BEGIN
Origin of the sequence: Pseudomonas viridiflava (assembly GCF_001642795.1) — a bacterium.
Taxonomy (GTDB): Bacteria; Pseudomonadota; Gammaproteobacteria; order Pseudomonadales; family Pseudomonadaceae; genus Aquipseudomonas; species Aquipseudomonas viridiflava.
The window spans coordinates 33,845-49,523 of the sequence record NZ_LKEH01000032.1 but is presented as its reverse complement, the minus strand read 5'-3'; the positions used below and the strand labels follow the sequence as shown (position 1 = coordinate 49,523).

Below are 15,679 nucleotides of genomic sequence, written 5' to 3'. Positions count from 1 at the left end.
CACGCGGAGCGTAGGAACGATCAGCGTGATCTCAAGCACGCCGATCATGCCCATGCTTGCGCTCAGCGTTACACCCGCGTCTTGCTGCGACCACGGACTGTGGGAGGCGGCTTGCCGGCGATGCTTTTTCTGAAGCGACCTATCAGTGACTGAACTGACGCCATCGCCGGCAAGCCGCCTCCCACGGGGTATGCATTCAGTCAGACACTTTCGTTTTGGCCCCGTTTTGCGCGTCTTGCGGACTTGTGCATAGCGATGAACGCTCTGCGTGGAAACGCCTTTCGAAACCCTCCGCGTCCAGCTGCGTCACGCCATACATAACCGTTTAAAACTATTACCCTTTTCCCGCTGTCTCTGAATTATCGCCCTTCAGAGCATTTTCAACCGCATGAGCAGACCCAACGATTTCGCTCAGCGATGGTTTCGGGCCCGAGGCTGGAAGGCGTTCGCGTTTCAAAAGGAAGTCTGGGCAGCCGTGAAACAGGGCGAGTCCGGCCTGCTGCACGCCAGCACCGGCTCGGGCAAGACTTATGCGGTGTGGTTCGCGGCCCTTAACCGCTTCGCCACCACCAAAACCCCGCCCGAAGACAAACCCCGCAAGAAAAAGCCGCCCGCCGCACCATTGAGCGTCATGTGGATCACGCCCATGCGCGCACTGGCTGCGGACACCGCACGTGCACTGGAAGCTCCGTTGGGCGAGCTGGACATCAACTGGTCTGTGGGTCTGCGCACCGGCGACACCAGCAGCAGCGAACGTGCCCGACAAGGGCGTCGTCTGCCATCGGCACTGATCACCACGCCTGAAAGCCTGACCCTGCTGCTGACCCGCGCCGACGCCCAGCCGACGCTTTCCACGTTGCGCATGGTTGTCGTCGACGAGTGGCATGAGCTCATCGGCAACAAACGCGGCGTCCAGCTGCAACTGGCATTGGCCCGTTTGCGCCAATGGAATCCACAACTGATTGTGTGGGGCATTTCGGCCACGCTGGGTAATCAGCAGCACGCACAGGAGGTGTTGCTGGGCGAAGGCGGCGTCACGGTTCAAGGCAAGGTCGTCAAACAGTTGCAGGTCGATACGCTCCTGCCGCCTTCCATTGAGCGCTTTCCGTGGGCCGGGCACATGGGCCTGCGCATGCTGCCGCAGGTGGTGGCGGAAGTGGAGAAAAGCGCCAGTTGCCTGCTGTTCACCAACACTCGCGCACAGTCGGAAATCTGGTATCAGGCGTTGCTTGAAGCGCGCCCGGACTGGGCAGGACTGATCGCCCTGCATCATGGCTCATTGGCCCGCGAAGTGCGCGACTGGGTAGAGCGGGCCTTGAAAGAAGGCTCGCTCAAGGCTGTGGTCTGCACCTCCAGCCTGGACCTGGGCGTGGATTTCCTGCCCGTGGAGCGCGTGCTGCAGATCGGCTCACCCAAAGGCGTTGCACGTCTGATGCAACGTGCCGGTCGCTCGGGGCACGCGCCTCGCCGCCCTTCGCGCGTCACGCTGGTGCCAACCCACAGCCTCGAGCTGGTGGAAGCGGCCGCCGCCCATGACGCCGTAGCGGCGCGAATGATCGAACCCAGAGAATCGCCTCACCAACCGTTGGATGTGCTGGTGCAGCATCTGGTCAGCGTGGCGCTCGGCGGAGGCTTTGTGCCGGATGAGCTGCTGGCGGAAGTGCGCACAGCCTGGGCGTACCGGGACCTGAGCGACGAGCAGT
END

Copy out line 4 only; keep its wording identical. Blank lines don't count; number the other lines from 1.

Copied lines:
Below are 15,679 nucleotides of genomic sequence, written 5' to 3'. Positions count from 1 at the left end.